Provider Liability

Binkley v. Allina Health Sys., 877 N.W.2d 547 (Minn. 2016)

In a case involving a minor with history of suicidal behavior, hospital’s affirmative defense of statutory immunity applied to the decision to deny admission to an inpatient mental health unit, but not to decisions regarding what care to provide the patient after leaving the hospital. 

Background: Binkley sued Allina Health System (“Allina”) for negligence in failing to properly examine, evaluate, and provide services to her son, Lloyd, who committed suicide after being denied admission into an inpatient mental health unit. In 2009, Lloyd began to experience suicidal thoughts and ideation, which resulted in his participation in the “United Partial Program” (“partial program”), an outpatient mental health treatment program. About nine months after completing the program, Lloyd again experienced suicidal ideation and self-harm behavior. He told his mother that he wanted to go to United in order to get help and stop his pattern of self-harm. Binkley and Lloyd went to the United Health emergency room and repeatedly requested that Lloyd, who consented, be admitted to United's inpatient mental health unit. Lloyd was examined by United staff, but was informed that he would not be admitted to the inpatient unit and, further, he was not “a good candidate” for the outpatient program because of a previous failure to follow through with that program. Lloyd returned home with his mother and committed suicide less than 24 hours later. Respondents asserted an affirmative defense of statutory immunity and, in the alternative, claimed that Binkley's expert affidavit failed to satisfy the statutory requirements under Minnesota law. The district court denied the motion for summary judgment.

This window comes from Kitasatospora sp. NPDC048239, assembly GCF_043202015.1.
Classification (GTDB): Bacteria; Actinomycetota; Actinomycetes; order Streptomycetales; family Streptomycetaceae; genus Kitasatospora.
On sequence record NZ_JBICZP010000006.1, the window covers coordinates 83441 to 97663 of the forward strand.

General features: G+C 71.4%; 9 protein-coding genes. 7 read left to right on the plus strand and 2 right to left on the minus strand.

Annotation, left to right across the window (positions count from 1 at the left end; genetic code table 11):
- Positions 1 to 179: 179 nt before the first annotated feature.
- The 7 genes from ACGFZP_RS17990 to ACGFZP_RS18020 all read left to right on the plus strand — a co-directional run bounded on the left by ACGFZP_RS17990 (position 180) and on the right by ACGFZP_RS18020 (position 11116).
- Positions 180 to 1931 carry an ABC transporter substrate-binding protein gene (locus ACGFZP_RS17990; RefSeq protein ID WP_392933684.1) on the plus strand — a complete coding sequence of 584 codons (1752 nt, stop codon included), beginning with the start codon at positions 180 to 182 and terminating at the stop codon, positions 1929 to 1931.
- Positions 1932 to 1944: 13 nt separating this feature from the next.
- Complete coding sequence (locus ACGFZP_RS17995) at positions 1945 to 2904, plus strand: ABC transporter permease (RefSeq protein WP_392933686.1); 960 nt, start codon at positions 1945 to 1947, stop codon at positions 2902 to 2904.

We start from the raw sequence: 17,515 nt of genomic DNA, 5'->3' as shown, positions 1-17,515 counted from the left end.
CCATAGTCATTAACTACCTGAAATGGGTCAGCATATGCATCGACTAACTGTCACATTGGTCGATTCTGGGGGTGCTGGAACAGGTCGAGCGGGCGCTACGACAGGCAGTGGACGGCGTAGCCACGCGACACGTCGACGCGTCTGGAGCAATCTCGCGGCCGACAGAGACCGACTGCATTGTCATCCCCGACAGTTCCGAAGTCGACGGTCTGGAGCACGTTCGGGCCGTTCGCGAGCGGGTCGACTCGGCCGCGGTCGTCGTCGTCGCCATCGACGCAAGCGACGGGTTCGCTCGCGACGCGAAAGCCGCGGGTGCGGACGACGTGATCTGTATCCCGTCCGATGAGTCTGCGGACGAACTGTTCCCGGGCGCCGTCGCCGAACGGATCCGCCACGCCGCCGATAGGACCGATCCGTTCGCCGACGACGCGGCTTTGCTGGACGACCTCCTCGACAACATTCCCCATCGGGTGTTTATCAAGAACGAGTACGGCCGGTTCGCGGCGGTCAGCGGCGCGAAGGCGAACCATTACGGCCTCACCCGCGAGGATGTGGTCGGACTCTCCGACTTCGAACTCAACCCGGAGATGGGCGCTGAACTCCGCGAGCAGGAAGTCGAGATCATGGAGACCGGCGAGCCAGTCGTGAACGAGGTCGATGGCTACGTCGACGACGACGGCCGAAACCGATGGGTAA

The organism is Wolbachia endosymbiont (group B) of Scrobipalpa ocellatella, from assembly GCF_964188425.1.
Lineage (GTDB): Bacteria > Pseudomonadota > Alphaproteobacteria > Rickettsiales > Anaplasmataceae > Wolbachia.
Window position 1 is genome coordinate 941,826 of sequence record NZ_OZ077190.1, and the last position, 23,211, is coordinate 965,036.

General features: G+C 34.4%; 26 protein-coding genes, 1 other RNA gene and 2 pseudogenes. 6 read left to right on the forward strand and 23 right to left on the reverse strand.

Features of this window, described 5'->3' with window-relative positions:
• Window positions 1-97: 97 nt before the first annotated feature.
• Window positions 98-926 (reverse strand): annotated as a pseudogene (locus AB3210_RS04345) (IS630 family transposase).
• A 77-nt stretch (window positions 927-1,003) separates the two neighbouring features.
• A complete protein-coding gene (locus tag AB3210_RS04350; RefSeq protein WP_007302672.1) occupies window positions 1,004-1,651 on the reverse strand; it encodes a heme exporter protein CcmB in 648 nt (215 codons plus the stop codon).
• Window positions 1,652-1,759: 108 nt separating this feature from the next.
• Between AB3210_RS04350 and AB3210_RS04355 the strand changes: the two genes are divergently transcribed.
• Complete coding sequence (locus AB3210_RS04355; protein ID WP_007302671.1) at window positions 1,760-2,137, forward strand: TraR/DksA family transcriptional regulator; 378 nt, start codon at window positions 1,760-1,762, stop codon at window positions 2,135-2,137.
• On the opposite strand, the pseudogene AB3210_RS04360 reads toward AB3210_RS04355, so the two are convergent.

Holding: On appeal, the Minnesota Supreme Court held that Respondents' good-faith decision to deny Lloyd admission to the inpatient mental health unit was entitled to immunity. However, the court also held that decisions regarding what care to provide to Lloyd after he left the hospital were not entitled to immunity.

Notable Points:

The immunity provision of the Minnesota Commitment and Treatment Act (“CTA”) applies to both voluntary and involuntary commitments: The CTA creates a state policy in favor of voluntary treatment. The voluntary treatment section of the CTA, which applied to Lloyd's circumstances, prohibits the arbitrary denial of admission and requires that treatment facilities use “clinical admission criteria consistent with the current applicable inpatient admission standards established by the American Psychiatric Association or the American Academy of Child and Adolescent Psychiatry” when “making decisions regarding admissions.”

Found in DMHL Volume 35, Issue 2